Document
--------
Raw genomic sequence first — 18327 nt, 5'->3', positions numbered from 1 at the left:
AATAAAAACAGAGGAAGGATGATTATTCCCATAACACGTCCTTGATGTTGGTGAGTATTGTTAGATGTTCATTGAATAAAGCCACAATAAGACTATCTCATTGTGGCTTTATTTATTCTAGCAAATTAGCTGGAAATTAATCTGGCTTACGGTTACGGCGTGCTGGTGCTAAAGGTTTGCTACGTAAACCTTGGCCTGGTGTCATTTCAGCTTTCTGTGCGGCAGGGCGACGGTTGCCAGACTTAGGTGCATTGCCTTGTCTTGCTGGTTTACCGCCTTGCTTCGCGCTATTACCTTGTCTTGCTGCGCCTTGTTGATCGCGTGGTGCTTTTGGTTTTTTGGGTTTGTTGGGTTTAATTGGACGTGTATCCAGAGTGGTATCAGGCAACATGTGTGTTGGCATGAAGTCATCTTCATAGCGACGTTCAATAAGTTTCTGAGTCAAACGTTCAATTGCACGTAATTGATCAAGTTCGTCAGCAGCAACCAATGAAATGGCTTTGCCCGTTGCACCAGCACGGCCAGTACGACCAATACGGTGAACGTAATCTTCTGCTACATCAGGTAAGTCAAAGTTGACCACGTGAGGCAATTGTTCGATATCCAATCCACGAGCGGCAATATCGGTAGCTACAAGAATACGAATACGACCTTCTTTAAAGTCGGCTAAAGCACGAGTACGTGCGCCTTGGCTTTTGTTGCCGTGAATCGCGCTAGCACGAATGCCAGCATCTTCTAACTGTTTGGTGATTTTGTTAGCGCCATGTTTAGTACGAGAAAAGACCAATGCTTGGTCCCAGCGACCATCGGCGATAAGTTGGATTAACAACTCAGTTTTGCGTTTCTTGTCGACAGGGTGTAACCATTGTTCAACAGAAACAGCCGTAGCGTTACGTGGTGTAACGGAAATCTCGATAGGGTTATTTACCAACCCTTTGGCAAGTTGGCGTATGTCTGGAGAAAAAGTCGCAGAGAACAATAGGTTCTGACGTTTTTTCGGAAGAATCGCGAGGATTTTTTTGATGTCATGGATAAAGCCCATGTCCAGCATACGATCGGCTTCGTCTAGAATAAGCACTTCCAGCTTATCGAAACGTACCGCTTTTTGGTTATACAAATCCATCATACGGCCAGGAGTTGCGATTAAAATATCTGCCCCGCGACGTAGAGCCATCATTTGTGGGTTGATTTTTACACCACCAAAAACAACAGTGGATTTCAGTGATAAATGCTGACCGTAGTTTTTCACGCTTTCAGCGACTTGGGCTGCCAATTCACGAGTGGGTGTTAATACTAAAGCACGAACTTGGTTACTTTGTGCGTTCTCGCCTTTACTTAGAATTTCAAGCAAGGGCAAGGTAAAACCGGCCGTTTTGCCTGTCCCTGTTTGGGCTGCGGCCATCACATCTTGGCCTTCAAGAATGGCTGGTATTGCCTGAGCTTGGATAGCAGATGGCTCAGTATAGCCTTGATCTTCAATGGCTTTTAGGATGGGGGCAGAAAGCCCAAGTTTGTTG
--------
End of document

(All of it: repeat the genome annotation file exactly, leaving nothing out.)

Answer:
Raw genomic sequence first — 18327 nt, 5'->3', positions numbered from 1 at the left:
AATAAAAACAGAGGAAGGATGATTATTCCCATAACACGTCCTTGATGTTGGTGAGTATTGTTAGATGTTCATTGAATAAAGCCACAATAAGACTATCTCATTGTGGCTTTATTTATTCTAGCAAATTAGCTGGAAATTAATCTGGCTTACGGTTACGGCGTGCTGGTGCTAAAGGTTTGCTACGTAAACCTTGGCCTGGTGTCATTTCAGCTTTCTGTGCGGCAGGGCGACGGTTGCCAGACTTAGGTGCATTGCCTTGTCTTGCTGGTTTACCGCCTTGCTTCGCGCTATTACCTTGTCTTGCTGCGCCTTGTTGATCGCGTGGTGCTTTTGGTTTTTTGGGTTTGTTGGGTTTAATTGGACGTGTATCCAGAGTGGTATCAGGCAACATGTGTGTTGGCATGAAGTCATCTTCATAGCGACGTTCAATAAGTTTCTGAGTCAAACGTTCAATTGCACGTAATTGATCAAGTTCGTCAGCAGCAACCAATGAAATGGCTTTGCCCGTTGCACCAGCACGGCCAGTACGACCAATACGGTGAACGTAATCTTCTGCTACATCAGGTAAGTCAAAGTTGACCACGTGAGGCAATTGTTCGATATCCAATCCACGAGCGGCAATATCGGTAGCTACAAGAATACGAATACGACCTTCTTTAAAGTCGGCTAAAGCACGAGTACGTGCGCCTTGGCTTTTGTTGCCGTGAATCGCGCTAGCACGAATGCCAGCATCTTCTAACTGTTTGGTGATTTTGTTAGCGCCATGTTTAGTACGAGAAAAGACCAATGCTTGGTCCCAGCGACCATCGGCGATAAGTTGGATTAACAACTCAGTTTTGCGTTTCTTGTCGACAGGGTGTAACCATTGTTCAACAGAAACAGCCGTAGCGTTACGTGGTGTAACGGAAATCTCGATAGGGTTATTTACCAACCCTTTGGCAAGTTGGCGTATGTCTGGAGAAAAAGTCGCAGAGAACAATAGGTTCTGACGTTTTTTCGGAAGAATCGCGAGGATTTTTTTGATGTCATGGATAAAGCCCATGTCCAGCATACGATCGGCTTCGTCTAGAATAAGCACTTCCAGCTTATCGAAACGTACCGCTTTTTGGTTATACAAATCCATCATACGGCCAGGAGTTGCGATTAAAATATCTGCCCCGCGACGTAGAGCCATCATTTGTGGGTTGATTTTTACACCACCAAAAACAACAGTGGATTTCAGTGATAAATGCTGACCGTAGTTTTTCACGCTTTCAGCGACTTGGGCTGCCAATTCACGAGTGGGTGTTAATACTAAAGCACGAACTTGGTTACTTTGTGCGTTCTCGCCTTTACTTAGAATTTCAAGCAAGGGCAAGGTAAAACCGGCCGTTTTGCCTGTCCCTGTTTGGGCTGCGGCCATCACATCTTGGCCTTCAAGAATGGCTGGTATTGCCTGAGCTTGGATAGCAGATGGCTCAGTATAGCCTTGATCTTCAATGGCTTTTAGGATGGGGGCAGAAAGCCCAAGTTTGTTG